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The Art of Stain Removal

I have made a career out of cleaning up the blood (literally), sweat, and tears of reality TV contestants, and have, thus, become skilled at knowing more than the average punter about stain removal. Previously, it seemed easier to discard clothes and linens, but now that I’ve become conscientious of the waste—it has become more challenging to treat things as disposable. According to Mckinsey and Company, Americans buy 60 percent more clothing than they did in the year 2000, and keep it for half as long. Unfortunately, this mindset has us catapulting towards the extinction of humanity faster than a producer can make a reality “star” cry. If we want to curb the effects of climate change, we’re going to have to make the commitment to buy less, reuse more, and understand the complicated contradiction of sustainable consumerism. So what can you do today to start the fight? Start by taking care of your clothes and keep them out of the landfill for longer.

 

Here are some tips to keep your clothes out of landfills for longer and save you money.

 

The golden rules of stain removal:

 

1. Heat will set the stain. If you want to have any hope of getting the stain out, don't put it near hot water or the dryer. Cold water and line drying, is your friend.

 

2. If at first you don’t succeed try again. Stubborn stains can take more than one go to get out, just don’t use heat in the washing or drying process and it will help it come out.

 

3. Know your fabrics. Understanding what fabric you’re working with will help you treat the garment accordingly. You can read more about this here.

 

4. Hit it quickly. The faster you can work on a stain or a spill the better your chances of removing it.

 

5. Blot don’t rub. Resist the temptation to rub the spill, which will work it further in to the fibers and can make it harder to remove. Blot any excess mess off the top of the stain (or scrap/scratch it if it’s already dried) before you start getting in to the fibers. You can gently rub once you have a stain removal product on it.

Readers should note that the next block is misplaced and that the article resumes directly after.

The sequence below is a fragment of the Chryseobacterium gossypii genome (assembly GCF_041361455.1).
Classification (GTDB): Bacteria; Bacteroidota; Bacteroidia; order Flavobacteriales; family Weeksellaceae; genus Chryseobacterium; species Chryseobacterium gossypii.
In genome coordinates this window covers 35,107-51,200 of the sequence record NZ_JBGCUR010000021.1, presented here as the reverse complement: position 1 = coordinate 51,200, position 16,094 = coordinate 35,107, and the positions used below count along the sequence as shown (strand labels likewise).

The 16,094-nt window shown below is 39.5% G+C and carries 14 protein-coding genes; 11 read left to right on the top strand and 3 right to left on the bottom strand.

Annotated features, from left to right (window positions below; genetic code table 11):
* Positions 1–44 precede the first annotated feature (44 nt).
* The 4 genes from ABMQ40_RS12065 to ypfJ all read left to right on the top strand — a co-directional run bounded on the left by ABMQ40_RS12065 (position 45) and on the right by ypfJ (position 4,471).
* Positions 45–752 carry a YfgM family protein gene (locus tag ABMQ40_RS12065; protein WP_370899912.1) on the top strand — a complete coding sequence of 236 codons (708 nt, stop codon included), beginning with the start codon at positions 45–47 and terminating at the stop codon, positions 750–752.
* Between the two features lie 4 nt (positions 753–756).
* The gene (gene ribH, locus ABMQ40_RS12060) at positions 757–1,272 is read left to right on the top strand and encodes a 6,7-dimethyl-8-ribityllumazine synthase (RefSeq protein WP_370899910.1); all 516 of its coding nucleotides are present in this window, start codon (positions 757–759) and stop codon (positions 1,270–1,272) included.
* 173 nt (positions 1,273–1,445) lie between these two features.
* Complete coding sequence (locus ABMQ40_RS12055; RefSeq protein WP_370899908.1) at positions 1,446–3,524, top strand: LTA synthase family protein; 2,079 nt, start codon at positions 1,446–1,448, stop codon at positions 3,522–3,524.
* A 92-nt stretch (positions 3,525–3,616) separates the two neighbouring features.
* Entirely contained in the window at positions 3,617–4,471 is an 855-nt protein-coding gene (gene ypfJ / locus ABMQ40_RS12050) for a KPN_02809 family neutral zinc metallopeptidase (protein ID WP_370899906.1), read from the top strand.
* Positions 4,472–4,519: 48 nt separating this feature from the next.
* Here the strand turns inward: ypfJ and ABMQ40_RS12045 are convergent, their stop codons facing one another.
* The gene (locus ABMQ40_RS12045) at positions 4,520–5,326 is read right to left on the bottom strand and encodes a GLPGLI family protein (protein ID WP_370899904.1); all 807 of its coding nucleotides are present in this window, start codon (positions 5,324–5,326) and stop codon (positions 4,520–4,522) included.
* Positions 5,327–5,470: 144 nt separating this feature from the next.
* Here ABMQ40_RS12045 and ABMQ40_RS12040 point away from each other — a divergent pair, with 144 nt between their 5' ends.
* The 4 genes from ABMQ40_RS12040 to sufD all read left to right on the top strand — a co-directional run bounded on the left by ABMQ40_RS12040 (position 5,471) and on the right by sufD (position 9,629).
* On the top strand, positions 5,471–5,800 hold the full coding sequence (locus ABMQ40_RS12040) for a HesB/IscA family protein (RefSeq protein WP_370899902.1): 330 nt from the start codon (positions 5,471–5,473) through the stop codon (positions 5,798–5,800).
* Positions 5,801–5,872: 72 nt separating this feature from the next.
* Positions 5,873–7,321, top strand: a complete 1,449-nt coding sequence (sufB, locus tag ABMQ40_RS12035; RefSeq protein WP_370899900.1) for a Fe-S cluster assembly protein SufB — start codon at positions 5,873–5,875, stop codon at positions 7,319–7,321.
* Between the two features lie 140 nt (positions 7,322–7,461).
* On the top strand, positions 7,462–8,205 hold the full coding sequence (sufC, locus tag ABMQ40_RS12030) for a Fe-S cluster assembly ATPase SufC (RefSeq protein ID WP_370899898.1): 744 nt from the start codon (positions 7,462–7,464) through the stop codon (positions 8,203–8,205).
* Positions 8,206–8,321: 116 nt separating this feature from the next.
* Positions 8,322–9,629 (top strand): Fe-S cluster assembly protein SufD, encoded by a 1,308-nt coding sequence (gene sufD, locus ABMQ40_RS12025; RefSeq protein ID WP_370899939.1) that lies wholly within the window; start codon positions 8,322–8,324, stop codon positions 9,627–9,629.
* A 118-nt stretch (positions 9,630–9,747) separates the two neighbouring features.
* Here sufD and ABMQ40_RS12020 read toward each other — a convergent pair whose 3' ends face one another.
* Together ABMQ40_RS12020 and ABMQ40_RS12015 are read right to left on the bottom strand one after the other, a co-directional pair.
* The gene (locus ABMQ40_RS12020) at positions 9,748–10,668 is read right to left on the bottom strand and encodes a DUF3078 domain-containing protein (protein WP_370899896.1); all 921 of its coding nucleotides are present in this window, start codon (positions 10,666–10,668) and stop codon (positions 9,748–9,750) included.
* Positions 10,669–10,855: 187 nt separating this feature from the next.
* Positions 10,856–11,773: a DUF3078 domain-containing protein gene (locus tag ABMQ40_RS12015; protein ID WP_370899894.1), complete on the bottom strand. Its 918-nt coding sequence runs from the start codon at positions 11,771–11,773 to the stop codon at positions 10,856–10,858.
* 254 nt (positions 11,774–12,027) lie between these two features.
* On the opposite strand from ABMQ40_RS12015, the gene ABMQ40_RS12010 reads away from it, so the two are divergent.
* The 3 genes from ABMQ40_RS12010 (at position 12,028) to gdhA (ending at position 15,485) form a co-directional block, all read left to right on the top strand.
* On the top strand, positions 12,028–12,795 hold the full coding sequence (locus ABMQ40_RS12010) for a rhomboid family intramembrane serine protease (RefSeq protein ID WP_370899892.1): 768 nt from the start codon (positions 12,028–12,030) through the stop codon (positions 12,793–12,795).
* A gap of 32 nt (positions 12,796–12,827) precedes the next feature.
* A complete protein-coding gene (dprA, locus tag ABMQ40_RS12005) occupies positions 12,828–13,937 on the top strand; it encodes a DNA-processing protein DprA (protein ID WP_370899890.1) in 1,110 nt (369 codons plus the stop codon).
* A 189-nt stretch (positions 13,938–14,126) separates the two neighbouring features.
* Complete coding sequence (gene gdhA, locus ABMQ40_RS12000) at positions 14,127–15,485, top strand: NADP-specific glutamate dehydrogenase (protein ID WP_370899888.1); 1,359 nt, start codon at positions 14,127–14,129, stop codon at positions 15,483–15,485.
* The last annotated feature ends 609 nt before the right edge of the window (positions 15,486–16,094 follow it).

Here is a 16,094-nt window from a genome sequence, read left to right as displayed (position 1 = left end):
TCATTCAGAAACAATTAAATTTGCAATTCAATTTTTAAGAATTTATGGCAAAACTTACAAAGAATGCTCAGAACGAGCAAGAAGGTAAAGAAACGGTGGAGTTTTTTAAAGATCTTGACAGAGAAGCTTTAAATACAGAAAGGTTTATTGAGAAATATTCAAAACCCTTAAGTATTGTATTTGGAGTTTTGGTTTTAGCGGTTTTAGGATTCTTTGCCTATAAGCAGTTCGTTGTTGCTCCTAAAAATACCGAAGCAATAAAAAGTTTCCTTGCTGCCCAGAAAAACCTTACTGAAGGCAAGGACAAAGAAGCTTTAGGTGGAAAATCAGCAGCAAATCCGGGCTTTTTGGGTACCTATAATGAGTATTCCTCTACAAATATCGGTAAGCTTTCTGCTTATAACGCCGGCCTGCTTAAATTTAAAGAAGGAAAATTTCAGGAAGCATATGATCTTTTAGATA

Particular Stains

 

Blood: If it’s just a small spot of blood on your favorite white jacket, and you know who that blood came from get them to spit on it. Disgusting? Absolutely. But the enzymes in your own saliva remove your own blood from fabric. It will not remove other people’s blood as effectively. Spit on your finger, a cotton tip or a white cloth and work it into the blood spot. You should see it start to disappear/ lift reasonably quickly like magic—it’s strangely satisfying to watch.

For larger patches of blood use a paste of baking soda and cold water. Sit it on the stain for around 30 min and then wash as usual. If it’s a durable fabric like denim or cotton it’s a good idea to use a scrubbing brush on both sides of the fabric to help release the stain. Rinse with cold water, and wash as usual.

 

Grease: How many times have you dropped a croissant on your favorite silk blouse on your way to work? Leave a small container of talcum powder or a stick of white chalk in your desk drawer. Cover the stain in a layer of talc or rub chalk and let it sit for around 20 minutes. The talc draws the oil out of the fabric and you can simply brush away the talc when you’re done. This approach may require a couple of goes depending on how well set the stain is set. If it doesn’t pull the full stain out, hit it with the dishwashing liquid when you get home. Just be aware this will require laundering the entire garment as it will leave a watermark on silk.

 

Ink Stains: Pure Alcohol like isopropyl will remove ink stains. Soak some alcohol on a white cloth and blot the ink off. It’s important to use a white cloth to prevent any other color transferring on to your garment. Keep an alcohol wipe in your drawer at work for those times you accidentally draw on yourself, it works the same way.

 

Sweat Stains: Just pulled last season’s white t-shirt out of the cupboard only to discover it has discolored sweat stains under the armpits? Make a paste of baking soda and water, rub it in to the stains, and leave it to sit for a few hours. Wash as usual and leave it to dry in the sun. The sun also acts as a bleaching agent, and will bring it back to white. If it doesn’t come out the first time, do it again, and make sure you hit the stain from both sides of the garment. By drying it in the sun, you won’t have heat set the stain in the same way a dryer would and will be able to get an even better result the second time around.

 

Oil Stains: Dropped last night's deep-fried treats right down your front? Put a bit of dishwashing soap on your finger and work it into the stain, let it sit for about 20 min and then cold wash and line dry the garment. You can’t see if you’ve been successful in removing an oil stain until after the garment has dried so you definitely don't want to use a dryer in this case which can help to heat set the stain in place. If it doesn’t come out the first time, hit it again, making sure you get both sides of the fabric. Dishwashing liquid is a pretty mild form of detergent so it’s safe to use on delicate fabrics like silk.

Words: Lauren Bush

Image: Shanti Basu

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